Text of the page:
Millions of Australian workers remain unaware that they’re missing out on billions in super they are entitled to, so Industry Super Australia is urging workers to check if they are getting what they are owed.
Latest ISA analysis shows that one in four Australians workers missed out on a total of $5 billion in super last year and that awareness of the problem is chronically low, especially amongst younger workers and those on lower incomes – groups who are most likely to be ripped off.
Not being paid super can blow an up to $60,000 hole in retirement nest eggs.
It can often take months for workers to uncover that they have been underpaid, making recovery far more difficult.
Making matters worse 70 per cent of workers don’t realise super can legally be paid just four times a year, not with their wages – despite what it says on payslips.
The outdated laws and the lack of awareness amongst workers is being exploited by some unscrupulous employers who don’t pay super.
Mandating that super is paid with wages will make it much easier for workers to track when payments are made and uncover underpayments quicker, making recovery more likely.
“Millions of Australians remain unaware they’re being ripped off on their super, just assuming that it’s being paid because it appears on their payslip,” Industry Super Australia chief executive Bernie Dean says.
“Until Government fixes the problem by making employers pay super with wages, members need to be aware they could be being underpaid and take steps to protect their retirement savings.”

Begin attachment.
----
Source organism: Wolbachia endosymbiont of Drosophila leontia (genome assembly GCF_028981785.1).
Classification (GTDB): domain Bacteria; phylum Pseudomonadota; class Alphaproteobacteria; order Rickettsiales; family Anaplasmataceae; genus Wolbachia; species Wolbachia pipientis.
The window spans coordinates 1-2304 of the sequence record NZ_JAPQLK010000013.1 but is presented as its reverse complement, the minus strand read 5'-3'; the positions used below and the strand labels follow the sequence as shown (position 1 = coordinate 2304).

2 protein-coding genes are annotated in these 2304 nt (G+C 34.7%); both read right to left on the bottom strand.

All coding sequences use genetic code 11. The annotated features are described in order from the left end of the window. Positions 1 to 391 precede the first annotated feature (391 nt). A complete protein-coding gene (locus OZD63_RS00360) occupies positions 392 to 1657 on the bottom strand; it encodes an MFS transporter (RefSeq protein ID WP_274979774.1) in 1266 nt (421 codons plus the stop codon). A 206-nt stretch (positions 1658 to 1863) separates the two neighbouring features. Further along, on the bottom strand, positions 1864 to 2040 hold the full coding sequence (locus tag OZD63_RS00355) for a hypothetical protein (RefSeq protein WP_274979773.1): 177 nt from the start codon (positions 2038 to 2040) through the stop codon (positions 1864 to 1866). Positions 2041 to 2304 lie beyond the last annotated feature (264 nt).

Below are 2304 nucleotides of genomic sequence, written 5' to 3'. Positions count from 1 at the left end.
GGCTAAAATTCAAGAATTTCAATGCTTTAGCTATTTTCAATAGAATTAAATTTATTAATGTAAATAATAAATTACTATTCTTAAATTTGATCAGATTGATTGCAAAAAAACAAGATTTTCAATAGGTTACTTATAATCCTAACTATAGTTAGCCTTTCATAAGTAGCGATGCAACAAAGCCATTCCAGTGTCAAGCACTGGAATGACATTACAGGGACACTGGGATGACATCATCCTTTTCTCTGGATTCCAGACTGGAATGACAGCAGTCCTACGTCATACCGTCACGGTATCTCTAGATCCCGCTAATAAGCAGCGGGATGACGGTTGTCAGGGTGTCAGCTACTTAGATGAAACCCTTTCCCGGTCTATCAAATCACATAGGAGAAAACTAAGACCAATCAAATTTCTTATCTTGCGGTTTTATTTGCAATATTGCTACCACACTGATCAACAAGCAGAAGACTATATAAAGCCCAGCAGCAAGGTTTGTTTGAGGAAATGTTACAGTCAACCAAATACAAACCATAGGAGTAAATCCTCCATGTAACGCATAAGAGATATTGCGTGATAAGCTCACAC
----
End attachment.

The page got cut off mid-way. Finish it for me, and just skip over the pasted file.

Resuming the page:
“Most employers are doing the right thing, but they are being undercut by dodgy competitors who are ripping people off.
“Paying super with wages is the only way to get workers their money and level the playing field.”
Today’s launch of Industry Super Australia’s unpaid super report marks the start of a campaign to boost awareness of the problem and provide workers with some practical tips on how they can get their unpaid super back.
ISA will be sharing stories of real members who have been ripped off.
ISA will be joined by Super Consumers Australia in calling for the Federal Government to tackle the problem at the source by mandating employers pay super into their employees’ accounts at the same time as wages.
The unpaid super scourge impacts workers in every corner of Australia, but it is areas with a high proportion of young people and workers in trades that feature most in the list of the worst 20 federal electorate for unpaid super (see Table 1 below).
The youthful Sydney electorate tops the list, where 30,000 workers were impacted, followed by blue-collar Lalor in Melbourne’s western suburbs where 27,000 workers were underpaid.
Electorates in Queensland and Western Australia also make the list.
Until Government fixes the systemic problem by mandating employers pay super with wages, ISA is going to provide members with some practical tips to make sure they are being paid super correctly by:
- Checking with your fund that you are being paid super – it must be 10% on top of your wages, unfortunately many workers can not trust that super is being paid – despite what it says on the payslip.
- Talking to your employer to ensure you are being paid correctly, if you are not comfortable doing this contact your union or representatives
- If after speaking to your employer and you still believe you are being underpaid lodge a complaint with the ATO who will chase the debt on your behalf.
Table 1: Top 20 unpaid super electorate by amount of people underpaid